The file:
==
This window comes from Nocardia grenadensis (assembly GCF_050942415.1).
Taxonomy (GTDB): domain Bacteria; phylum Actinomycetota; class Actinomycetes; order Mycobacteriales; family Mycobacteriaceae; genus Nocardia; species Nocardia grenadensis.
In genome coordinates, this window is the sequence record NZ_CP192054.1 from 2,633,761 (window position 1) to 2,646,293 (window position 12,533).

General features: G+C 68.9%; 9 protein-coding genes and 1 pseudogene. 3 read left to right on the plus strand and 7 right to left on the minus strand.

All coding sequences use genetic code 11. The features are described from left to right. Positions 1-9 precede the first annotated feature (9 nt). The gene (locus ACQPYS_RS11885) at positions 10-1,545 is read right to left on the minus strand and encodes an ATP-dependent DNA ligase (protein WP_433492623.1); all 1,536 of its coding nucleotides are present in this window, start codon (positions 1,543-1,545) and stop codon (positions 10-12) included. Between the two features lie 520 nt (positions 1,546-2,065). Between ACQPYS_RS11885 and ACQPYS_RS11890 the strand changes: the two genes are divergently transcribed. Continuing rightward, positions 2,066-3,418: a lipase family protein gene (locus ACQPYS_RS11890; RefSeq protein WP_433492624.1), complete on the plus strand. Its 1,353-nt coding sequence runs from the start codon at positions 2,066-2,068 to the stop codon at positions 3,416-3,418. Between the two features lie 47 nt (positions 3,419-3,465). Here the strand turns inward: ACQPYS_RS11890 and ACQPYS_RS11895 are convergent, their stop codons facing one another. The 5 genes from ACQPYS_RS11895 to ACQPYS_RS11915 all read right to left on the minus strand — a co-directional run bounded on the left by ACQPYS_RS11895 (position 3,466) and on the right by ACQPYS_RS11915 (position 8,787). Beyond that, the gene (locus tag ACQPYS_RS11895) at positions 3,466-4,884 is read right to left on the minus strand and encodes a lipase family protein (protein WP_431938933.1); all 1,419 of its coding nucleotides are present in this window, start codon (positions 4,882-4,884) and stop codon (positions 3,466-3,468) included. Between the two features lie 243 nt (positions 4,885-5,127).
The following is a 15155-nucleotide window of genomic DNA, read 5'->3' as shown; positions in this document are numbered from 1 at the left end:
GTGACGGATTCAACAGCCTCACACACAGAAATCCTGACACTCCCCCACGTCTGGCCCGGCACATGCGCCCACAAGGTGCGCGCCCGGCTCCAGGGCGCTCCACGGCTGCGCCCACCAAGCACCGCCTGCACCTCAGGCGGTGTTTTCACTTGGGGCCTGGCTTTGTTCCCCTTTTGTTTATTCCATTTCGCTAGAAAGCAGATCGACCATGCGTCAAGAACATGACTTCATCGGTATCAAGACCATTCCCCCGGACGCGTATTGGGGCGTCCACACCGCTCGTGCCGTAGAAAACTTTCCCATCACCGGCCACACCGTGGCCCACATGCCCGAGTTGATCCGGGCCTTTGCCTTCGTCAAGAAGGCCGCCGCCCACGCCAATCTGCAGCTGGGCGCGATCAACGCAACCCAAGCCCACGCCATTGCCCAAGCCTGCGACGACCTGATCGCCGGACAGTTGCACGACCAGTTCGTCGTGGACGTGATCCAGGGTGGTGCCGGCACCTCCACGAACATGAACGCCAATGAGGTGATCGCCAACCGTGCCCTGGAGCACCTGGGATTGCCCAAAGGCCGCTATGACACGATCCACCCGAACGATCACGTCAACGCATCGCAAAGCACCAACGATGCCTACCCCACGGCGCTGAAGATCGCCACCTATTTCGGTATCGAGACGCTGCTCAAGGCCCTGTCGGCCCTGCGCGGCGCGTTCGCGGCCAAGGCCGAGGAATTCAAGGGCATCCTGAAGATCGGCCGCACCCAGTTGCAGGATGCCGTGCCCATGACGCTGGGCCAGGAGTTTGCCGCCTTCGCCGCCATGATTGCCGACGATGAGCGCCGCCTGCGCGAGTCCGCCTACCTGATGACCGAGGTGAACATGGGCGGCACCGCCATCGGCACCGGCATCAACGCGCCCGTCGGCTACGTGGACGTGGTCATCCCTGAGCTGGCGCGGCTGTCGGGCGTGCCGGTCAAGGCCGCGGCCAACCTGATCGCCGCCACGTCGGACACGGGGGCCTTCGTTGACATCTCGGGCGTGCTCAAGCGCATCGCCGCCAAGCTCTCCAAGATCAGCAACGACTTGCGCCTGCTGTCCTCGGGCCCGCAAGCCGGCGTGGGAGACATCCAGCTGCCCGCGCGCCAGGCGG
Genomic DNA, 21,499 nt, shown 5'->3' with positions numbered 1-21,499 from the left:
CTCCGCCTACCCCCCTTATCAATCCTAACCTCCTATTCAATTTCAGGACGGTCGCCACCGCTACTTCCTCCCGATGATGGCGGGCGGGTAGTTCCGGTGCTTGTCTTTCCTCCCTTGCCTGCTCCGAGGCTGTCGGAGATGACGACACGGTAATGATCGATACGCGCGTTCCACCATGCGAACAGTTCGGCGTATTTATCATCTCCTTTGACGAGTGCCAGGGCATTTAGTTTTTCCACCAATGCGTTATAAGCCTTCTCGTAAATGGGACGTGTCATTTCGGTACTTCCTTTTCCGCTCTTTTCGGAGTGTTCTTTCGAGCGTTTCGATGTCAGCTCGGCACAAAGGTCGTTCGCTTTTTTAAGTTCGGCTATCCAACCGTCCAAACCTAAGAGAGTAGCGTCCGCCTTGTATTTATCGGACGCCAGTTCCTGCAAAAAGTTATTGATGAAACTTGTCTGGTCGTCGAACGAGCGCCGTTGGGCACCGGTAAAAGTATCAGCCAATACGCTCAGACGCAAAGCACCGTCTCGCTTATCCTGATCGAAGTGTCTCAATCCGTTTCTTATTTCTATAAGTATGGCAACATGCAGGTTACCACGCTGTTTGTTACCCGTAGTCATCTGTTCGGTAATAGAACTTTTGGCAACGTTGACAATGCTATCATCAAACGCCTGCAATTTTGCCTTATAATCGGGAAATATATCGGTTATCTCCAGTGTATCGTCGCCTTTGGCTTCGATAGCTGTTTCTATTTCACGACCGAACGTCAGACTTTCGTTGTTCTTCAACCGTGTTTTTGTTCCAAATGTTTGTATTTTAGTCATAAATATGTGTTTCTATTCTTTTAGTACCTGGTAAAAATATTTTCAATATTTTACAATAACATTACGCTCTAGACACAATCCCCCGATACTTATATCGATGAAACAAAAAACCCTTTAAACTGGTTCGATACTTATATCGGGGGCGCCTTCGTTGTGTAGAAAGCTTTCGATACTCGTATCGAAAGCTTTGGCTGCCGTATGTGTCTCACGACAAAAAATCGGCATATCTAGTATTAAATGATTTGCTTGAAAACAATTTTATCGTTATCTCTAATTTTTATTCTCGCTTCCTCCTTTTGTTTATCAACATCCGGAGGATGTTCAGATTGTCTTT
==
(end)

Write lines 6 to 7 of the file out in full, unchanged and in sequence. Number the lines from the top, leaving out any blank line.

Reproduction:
The following is a 15155-nucleotide window of genomic DNA, read 5'->3' as shown; positions in this document are numbered from 1 at the left end:
GTGACGGATTCAACAGCCTCACACACAGAAATCCTGACACTCCCCCACGTCTGGCCCGGCACATGCGCCCACAAGGTGCGCGCCCGGCTCCAGGGCGCTCCACGGCTGCGCCCACCAAGCACCGCCTGCACCTCAGGCGGTGTTTTCACTTGGGGCCTGGCTTTGTTCCCCTTTTGTTTATTCCATTTCGCTAGAAAGCAGATCGACCATGCGTCAAGAACATGACTTCATCGGTATCAAGACCATTCCCCCGGACGCGTATTGGGGCGTCCACACCGCTCGTGCCGTAGAAAACTTTCCCATCACCGGCCACACCGTGGCCCACATGCCCGAGTTGATCCGGGCCTTTGCCTTCGTCAAGAAGGCCGCCGCCCACGCCAATCTGCAGCTGGGCGCGATCAACGCAACCCAAGCCCACGCCATTGCCCAAGCCTGCGACGACCTGATCGCCGGACAGTTGCACGACCAGTTCGTCGTGGACGTGATCCAGGGTGGTGCCGGCACCTCCACGAACATGAACGCCAATGAGGTGATCGCCAACCGTGCCCTGGAGCACCTGGGATTGCCCAAAGGCCGCTATGACACGATCCACCCGAACGATCACGTCAACGCATCGCAAAGCACCAACGATGCCTACCCCACGGCGCTGAAGATCGCCACCTATTTCGGTATCGAGACGCTGCTCAAGGCCCTGTCGGCCCTGCGCGGCGCGTTCGCGGCCAAGGCCGAGGAATTCAAGGGCATCCTGAAGATCGGCCGCACCCAGTTGCAGGATGCCGTGCCCATGACGCTGGGCCAGGAGTTTGCCGCCTTCGCCGCCATGATTGCCGACGATGAGCGCCGCCTGCGCGAGTCCGCCTACCTGATGACCGAGGTGAACATGGGCGGCACCGCCATCGGCACCGGCATCAACGCGCCCGTCGGCTACGTGGACGTGGTCATCCCTGAGCTGGCGCGGCTGTCGGGCGTGCCGGTCAAGGCCGCGGCCAACCTGATCGCCGCCACGTCGGACACGGGGGCCTTCGTTGACATCTCGGGCGTGCTCAAGCGCATCGCCGCCAAGCTCTCCAAGATCAGCAACGACTTGCGCCTGCTGTCCTCGGGCCCGCAAGCCGGCGTGGGAGACATCCAGCTGCCCGCGCGCCAGGCGG